North American Birds

VOLUME 68 NO4 2015

A Quarterly Journal of Ornithological Record Published by the American Birding Association. The mission of the journal is to provide a complete overview of the changing panorama of our continent’s birdlife.

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Page 51 of 123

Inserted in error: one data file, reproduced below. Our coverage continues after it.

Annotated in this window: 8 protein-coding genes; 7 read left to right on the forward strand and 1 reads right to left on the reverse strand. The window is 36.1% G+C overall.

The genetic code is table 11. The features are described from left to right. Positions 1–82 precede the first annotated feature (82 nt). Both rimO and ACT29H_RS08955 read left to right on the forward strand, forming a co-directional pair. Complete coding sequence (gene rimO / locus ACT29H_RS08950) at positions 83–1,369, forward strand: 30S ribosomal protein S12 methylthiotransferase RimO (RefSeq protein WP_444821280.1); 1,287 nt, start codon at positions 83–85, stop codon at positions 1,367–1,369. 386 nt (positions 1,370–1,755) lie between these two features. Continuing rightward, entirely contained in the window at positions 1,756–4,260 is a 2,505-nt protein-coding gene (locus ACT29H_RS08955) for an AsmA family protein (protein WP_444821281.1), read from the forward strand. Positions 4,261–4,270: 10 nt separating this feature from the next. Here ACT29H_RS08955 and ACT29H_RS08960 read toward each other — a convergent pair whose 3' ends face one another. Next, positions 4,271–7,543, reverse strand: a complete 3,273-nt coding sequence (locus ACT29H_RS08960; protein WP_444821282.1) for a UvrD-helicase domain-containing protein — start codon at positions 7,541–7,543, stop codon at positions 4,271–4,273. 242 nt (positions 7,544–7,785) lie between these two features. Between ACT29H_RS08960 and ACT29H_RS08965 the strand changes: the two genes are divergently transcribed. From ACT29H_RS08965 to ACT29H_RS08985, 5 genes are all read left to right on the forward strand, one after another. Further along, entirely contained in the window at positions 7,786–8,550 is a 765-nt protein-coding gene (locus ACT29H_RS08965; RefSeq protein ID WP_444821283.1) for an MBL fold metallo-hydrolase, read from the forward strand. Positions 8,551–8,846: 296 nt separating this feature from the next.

N O R T H A M E R I C A N B I R D S 498 O n ta r i O Contributors and cited observers (subregional editors in boldface): Christopher T. Bell, Jer- emy M. Bensette, Kenneth G. D. Burrell, Mi- chael V. A. Burrell, Michael S. Dawber, Robert Z. Dobos, David H. Elder, Nicholas G. Escott, Christian A. Friis, William D. Gilmour, Clive E. Goodwin, Jeremy L. Hatt, Marcie L. Jacklin, Christina A. Lewis, George W. MacDermid, Stuart A. Mackenzie, Blake A. Mann, Kevin A. McLaughlin, R. Douglas McRae, Martha L. Mill- er, Erica Nol, Mark K. Peck, Brian D. Ratcliff, Mark D. Read, Peter A. Read, Maureen Riggs, Michael W. P. Runtz, Darlene J. M. Salter, Roy B. H. Smith, R. Terry Sprague, Ronald G. Tozer, Walter G. R. Wehtje, Alan Wormington. n –––––––––––––––––––––––––––––––––––––– Blake A. Mann, 171 Margaret avenue, Wallaceburg, Ontario n8a 2a3, ( at Caledon, Peel 25 Jun–14 Jul (Neil P. Morris). Well e. of its normal breeding range was a Har- ris's Sparrow at Burntpoint 23-26 Jun (RDM et al.). An uncommon occurrence for the s. James Bay area was the pair of Rose-breasted Grosbeaks at Moosonee 30 Jun (WGRW, EN); Moosonee is at the extreme n. limit of their breeding range. Dickcissels were few and far between this year, but at least fve territories were set up in a fa- miliar feld at Wheatley 31 May–19 Jul+ (JLH et al.). Four were at Amherstburg, Essex 27-30 Jun (Paul D. Pratt, m.ob.), while a single male was at Hillman Marsh 5-21 Jul (BAM). A female Brewer's Blackbird at Burntpoint 30 Jun (RDM al.) was exceptional for the coast of Hudson Bay. At the n. limit of their range, six Red Crossbills were observed at Moosonee 12 Jul (Timothy B. Lucas, Janice J. Chard, Adam P. Timpf). Morris, Brant 2 Jun (Jerry Horak). Observed in suitable nesting habitat was a Prairie Warbler at Killarney Bay, Manitoulin 4 Jul (Margaret Derry), the county's frst summer record in many years. Also in suitable breeding habitat was a Protho- notary Warbler at Skunk's Misery near Newbury, Middlesex 14 Jun (Lucas J. Foerster, Mhairi Mc- Farlane). Only two pairs of Prothonotary War- blers successfully nested in Rondeau P.P. (m.ob.); the park was once the province's stronghold, with up to 40 pairs likely present in the early 1980s (fde P. Allen Woodliffe). The Nelson's Sparrow at Presqu'ile P.P. 1 Jun (WDG) was a rare spring observation for the area. A male Lark Bunting attracted much atten- tion on Amherst Island 19 Jun–9 Jul (Sherri Jen- sen, m.ob.). Henslow's Sparrows continue to de- cline, and the only report for the period was one m.ob.) was most unusual. A late spring Eur- asian Wigeon in Sandusky, OH moved about two locations 1-19 Jun (ph. Vic Fazio, ph. Matt Valencic, Loren Hintz) for a frst sum- mer record for the state. More American Wigeons lingered through the season within the Lake Erie Basin than normal, with up to 20 birds accounted for. Less expected were singles at Gilmore Ponds, Butler, OH in the sw. and along the Ohio River in Mason, WV 27 Jul (David Patick). An American Black Duck was at White Clay Creek Park, Chester 30 Jun (Brian Henderson), the only one re- ported in Pennsylvania; in Ohio, an early fall migration saw a gathering of 16-18 at East Harbor S.P., Ottawa 21-25 Jul (Vic Fazio, Andrew Cannizzaro), and 2 reached the interior in Mercer 31 Jul (Josh King). Mid- summer Northern Shovelers away from Lake Erie are noteworthy. A pair lingered at Bat- telle Darby Creek Metropark, Franklin, OH 8-23 Jun (ph. Ronnie Clark); 3 were at Slate Run Metropark, Pickaway, OH 7 Jul (Gene Stauffer); and one was at Timber Lake, Wash- ington, PA 30 Jun (ph. Matthew Juskowich). Notable Green-winged Teal included one at Glacier Ridge Metropark, Union, OH 22 Jun−2 Jul (ph. Irina Shulgina) and one at Fernald Nature Preserve, Hamilton, OH 14- 23 Jul (ph. Brian Wulker). Infrequent in summer along the Lake Erie shoreline, a male Canvasback was at Lorain, Lorain, OH 7 Jun (Rita Schneider). A male Redhead in s. Ohio at Lake Alma S.P., Vinton 1-4 Jun (ph. Alex Eberts) was a good fnd. Eight or more nonbreeding birds lingered found it diffcult to overlook the species. The true summer status of the American Black Duck is confounded by regular mis- identifcation. The species has become sub- stantially less frequent within the Region, even within the Lake Erie Basin, its last breeding outpost. Many reports received proved to be either hybrids or eclipse male Mallards. On land, Red-headed Woodpeck- ers bear watching. Some evidence from across northern Ohio suggests a rebound in numbers possibly coincident with the spread of Emerald Ash-Borer. WATERFOWL THROUGH IBIS For the second time in 2014, a fock of Black- bellied Whistling-Ducks was found in Ohio. Three birds appeared at Grand River W.A., Trumbull 25-27 Jul (Don Keffer, ph. Jon Ce- fus, ph. Cory Chiappone, m.ob.), making the second summer record for Ohio. More and more frequently during the summer pe- riod, Trumpeter Swans are fnding their way into the s. and e. parts of the Region from established breeding sites. Three or more oc- cupied The Wilds, Muskingum, OH through the period, while a pair was at Pickerington Ponds, Franklin 12 Jun−26 Jul. For the third year in a row, the species was found along Lake Erie e. to Presque Isle, Erie, PA 12 Jun, and one in Beaver, PA 1 Jun was a county frst in summer (both Mark Vass). Several Gadwalls lingered into Jun within the Lake Erie Basin, as is the norm, but a summer- ing bird near Cincinnati at Fernald Nature Preserve 17 Jun–23 Jul (ph. Brian Wulker, Victor W. Fazio, III Tom Johnson –––––––––––––––––––––––––––––––––––––– A cool, wet spring allowed for a late migration with some notable June records among both waterfowl and songbirds. Few major storm events can be directly tied to migratory events, though the passage of a cold front on 28 July led to a fallout of about 640 shorebirds of 12 species at Presque Isle, Erie County, Pennsylvania (Don Snyder). In the west, persistent rains left standing water in felds, accommodating some shorebirds, but the Lake Erie shoreline mostly lacked stopover sites. Curiously early were terns and gulls, gathering in rarely seen numbers in July. Often we invoke these as failed breeders, yet among the focks were many fresh juveniles. Culling efforts for Mute Swans began in earnest in Ohio, extending beyond the ad- dling of eggs. American White Pelicans took ownership of the Western Basin of Lake Erie this season. Birders along the shoreline from Toledo east to Huron County, Ohio Eastern Highlands & Upper Ohio River Valley